Jazz crowns its stars "King," "Count," "Duke" and "Lady," but the blues often doles out titles of diminution to its favorite sons -- "Sonny Boy," "Little," "Junior" and "Shorty."
Robert Lockwood is no exception. He's called "Robert Junior" after his legendary mentor and stepfather, Robert Johnson.
Johnson, the Delta blues icon, had a significant influence on Mr. Lockwood's career (although, in fact, he inherited the "Junior" moniker from his biological father).
"Robert Johnson was my teacher. He was my mother's 'old man' for 10 years," he said of those years in Arkansas. "I am the only person he taught, and he didn't want to be bothered with teaching me. Robert didn't want to be bothered with nobody! But hearing Robert play made me switch from piano to guitar."
It's in recognition of Mr. Lockwood's blues career that he was asked to perform for the Smithsonian's Resident Artists Program tonight.
"Mr. Lockwood was asked to perform because of his preeminence in the field," said Penny Dann, program manager. The guitarist is cited for having a major influence on the careers of a variety of blues luminaries, including B. B. King and Muddy Waters.
"We present six to eight performances of all kinds each month -- from composer/minimalist Philip Glass to bluegrass banjoist Ralph Stanley and jazz stylist Bobby Short," said Ms. Dann.
The blues career of Mr. Lockwood, now 79, took off in the 1930s when he started playing with Rice Miller -- widely known as Sonny Boy Williamson. A singer/harmonica player/songwriter from Glendora, Miss., Williamson was a major influence throughout his career.
Around 1939, Mr. Lockwood went to Chicago to record for Bluebird Records; the session produced two singles. "I had never heard the [first] record till I went back down South in 1941. I heard it for the first time down South -- on a jukebox in Tunica, Miss."
Hooking up once again with Sonny Boy Williamson, in 1941, they made blues history on KFFA's pioneering King Biscuit Time radio program. The King Biscuit show broadcast 30 minutes of live blues daily from Helena, Ark., every day. Its importance to blues has been compared to that of the Grand Ole Opry to country music.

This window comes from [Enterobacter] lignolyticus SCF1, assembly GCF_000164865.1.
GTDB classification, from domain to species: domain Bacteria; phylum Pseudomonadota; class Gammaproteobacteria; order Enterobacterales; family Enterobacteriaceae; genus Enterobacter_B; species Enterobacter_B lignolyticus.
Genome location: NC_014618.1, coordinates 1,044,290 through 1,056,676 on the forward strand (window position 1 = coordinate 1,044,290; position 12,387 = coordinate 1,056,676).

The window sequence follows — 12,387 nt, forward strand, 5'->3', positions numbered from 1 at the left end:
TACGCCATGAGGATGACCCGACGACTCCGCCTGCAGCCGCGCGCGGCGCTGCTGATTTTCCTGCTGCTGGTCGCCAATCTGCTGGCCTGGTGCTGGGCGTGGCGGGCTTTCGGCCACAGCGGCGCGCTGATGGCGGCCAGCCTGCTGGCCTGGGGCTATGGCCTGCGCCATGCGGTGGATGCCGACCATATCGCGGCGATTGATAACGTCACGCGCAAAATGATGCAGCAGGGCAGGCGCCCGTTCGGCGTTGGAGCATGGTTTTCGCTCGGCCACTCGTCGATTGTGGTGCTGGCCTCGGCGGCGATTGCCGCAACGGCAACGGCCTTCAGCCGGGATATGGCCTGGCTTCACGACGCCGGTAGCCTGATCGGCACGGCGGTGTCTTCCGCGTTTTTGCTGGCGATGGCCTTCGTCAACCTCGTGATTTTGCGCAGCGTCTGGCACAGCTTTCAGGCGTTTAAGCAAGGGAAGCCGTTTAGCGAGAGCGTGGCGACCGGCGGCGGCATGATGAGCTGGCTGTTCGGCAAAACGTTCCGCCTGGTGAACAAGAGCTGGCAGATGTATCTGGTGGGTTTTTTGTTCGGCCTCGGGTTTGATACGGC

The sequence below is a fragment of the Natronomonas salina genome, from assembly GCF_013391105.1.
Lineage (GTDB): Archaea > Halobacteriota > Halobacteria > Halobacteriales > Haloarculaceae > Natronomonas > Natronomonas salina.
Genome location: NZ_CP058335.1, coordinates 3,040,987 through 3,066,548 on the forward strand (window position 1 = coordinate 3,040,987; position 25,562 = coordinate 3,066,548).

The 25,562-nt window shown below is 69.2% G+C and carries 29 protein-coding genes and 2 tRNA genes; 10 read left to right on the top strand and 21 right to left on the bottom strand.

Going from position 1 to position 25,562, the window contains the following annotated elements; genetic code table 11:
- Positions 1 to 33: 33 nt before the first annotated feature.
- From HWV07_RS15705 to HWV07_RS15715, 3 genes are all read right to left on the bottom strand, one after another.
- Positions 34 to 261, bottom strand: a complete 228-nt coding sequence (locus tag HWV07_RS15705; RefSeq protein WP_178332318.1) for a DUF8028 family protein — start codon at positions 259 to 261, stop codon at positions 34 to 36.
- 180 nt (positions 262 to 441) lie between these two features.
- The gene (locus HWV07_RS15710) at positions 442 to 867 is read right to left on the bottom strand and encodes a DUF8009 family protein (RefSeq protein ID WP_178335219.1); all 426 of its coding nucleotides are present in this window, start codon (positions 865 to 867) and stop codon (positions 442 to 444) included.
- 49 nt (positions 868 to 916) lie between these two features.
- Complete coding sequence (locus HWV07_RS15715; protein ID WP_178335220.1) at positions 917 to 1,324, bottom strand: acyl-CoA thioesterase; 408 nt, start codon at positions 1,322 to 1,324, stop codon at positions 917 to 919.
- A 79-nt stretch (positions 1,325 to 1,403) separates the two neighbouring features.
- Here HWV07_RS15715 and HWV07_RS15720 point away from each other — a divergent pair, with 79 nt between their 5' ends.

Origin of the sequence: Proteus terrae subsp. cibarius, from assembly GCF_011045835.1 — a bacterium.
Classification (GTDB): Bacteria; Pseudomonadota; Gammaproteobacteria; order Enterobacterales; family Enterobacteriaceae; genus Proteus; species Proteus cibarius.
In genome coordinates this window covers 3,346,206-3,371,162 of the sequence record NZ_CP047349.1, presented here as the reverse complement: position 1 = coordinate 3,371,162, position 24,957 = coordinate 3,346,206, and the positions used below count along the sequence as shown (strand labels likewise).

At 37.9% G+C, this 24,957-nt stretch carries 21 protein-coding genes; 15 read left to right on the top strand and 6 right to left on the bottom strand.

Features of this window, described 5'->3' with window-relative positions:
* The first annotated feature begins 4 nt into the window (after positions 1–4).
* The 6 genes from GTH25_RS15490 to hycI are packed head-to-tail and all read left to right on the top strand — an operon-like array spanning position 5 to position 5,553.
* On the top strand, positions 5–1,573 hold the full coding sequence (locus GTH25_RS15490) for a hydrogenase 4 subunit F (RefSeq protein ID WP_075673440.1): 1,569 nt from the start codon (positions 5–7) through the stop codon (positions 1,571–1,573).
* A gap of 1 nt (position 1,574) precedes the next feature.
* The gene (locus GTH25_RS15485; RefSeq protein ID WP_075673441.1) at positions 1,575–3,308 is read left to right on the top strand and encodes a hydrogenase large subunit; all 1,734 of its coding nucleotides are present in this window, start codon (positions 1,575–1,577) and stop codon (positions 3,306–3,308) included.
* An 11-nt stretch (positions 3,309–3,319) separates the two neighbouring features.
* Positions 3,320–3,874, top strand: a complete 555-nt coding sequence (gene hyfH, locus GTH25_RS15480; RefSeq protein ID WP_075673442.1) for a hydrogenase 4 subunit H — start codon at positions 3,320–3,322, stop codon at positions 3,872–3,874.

"Sonny Boy was the one who had King Biscuit Time just before I got to Helena," recalled Mr. Lockwood. "When I got there, I found Sonny Boy and he was happy . . . that he seen me. Why, he'd have some help! It was just Sonny Boy and me on the first King Biscuit show.
"Back in those days, Helena was poppin'. It was wide open -- just like Las Vegas. Now they got some casinos back there again. My wife's gonna spend all my money when we get back there for [The King Biscuit Festival] in October."
While playing the blues was Mr. Lockwood's forte, he developed a jazzy guitar style on the side, playing in a quartet with a piano and two horns. "That was my first band," he recalled. "I always listened to horns -- to guys like Louis Jordan. My method has always been to try to be a musician . . . to play anything. So I was playin' all of it all the time . . . as much as I could learn about whatever it was I was learnin'."
He traveled the well-worn path of many Delta musicians, making a stopover in Memphis in the late '40s -- crowned by a stint with the B. B. King Beale Streeters.
Arriving in Chicago in 1946, Mr. Lockwood enjoyed an illustrious tenure there, becoming a much sought-after sideman during the classic era of postwar Chicago blues. His jazzy fills, chordal backgrounds and florid solos graced the live jobs and recorded tracks of such blues immortals as Muddy Waters, Little Walter and Roosevelt Sykes.
In 1960 -- "by accident" -- Mr. Lockwood moved to Cleveland, where he still lives. "Sonny Boy Williamson was living there, and I went to Cleveland to play with him a little bit. I was tellin' myself I was goin' to New York, but I didn't get no further." In the ensuing years, Mr. Lockwood has enjoyed a growing club and festival audience at home and abroad. He has recorded several albums for a variety of labels but now has achieved both artistic and entrepreneurial control of his music.
Mr. Lockwood records for his own label, Lockwood Records, which sells via mail-order (7203 Lawnview Ave., Cleveland, Ohio 44103). In stock now is "What's the Score." A new recording is in the works.
BASK IN THE BLUES
Who: Robert Lockwood
When: Tonight at 7:30
Where: Baird Auditorium, Museum of Natural History, 10th St. and Constitution Ave., N.W., Washington
Tickets: $16 general admission; $8 for full-time students; $12 for Smithsonian Associates Members
Call: (202) 357-3030
Hear: To hear excerpts from "What's the Score?" call Sundial, The Sun's telephone information service, at (410) 783-1800; Anne Arundel County, 268-7736; Harford County, 836-5028; Carroll County, 848-0338. With a touch-tone phone, punch 6157 after the greeting.